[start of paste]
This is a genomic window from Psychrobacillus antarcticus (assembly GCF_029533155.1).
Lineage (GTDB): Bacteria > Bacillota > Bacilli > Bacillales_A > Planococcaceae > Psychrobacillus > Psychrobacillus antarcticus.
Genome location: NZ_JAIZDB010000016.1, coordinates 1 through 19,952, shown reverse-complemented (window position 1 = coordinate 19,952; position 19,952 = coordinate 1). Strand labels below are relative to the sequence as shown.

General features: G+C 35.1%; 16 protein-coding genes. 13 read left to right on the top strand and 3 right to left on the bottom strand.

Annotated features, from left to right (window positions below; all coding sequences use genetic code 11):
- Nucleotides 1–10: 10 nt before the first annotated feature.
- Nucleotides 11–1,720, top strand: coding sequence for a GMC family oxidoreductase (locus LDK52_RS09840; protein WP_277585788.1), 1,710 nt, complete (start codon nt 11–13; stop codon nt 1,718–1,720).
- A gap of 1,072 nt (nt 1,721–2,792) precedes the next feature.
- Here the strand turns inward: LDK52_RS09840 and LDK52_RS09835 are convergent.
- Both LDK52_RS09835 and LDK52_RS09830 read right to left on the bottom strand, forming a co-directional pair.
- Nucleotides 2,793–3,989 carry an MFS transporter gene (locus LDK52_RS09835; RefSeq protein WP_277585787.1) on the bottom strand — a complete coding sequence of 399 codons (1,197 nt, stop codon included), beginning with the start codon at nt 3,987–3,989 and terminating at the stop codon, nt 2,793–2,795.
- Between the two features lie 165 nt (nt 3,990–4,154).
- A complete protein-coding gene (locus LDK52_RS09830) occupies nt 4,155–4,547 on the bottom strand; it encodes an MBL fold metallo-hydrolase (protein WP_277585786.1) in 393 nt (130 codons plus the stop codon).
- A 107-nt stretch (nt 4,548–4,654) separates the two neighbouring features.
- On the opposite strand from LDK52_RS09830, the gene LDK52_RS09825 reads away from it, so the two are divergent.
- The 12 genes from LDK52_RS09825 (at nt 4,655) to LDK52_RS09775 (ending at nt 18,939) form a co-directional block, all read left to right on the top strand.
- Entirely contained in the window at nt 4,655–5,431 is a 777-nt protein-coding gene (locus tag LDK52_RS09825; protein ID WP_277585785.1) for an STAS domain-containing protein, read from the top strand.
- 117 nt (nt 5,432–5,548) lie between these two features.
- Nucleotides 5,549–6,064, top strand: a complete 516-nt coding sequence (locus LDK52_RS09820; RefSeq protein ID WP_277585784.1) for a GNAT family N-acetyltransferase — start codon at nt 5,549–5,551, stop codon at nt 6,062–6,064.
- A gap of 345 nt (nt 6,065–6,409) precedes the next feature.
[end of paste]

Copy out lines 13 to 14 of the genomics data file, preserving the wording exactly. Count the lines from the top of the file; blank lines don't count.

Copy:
- A complete protein-coding gene (locus LDK52_RS09830) occupies nt 4,155–4,547 on the bottom strand; it encodes an MBL fold metallo-hydrolase (protein WP_277585786.1) in 393 nt (130 codons plus the stop codon).
- A 107-nt stretch (nt 4,548–4,654) separates the two neighbouring features.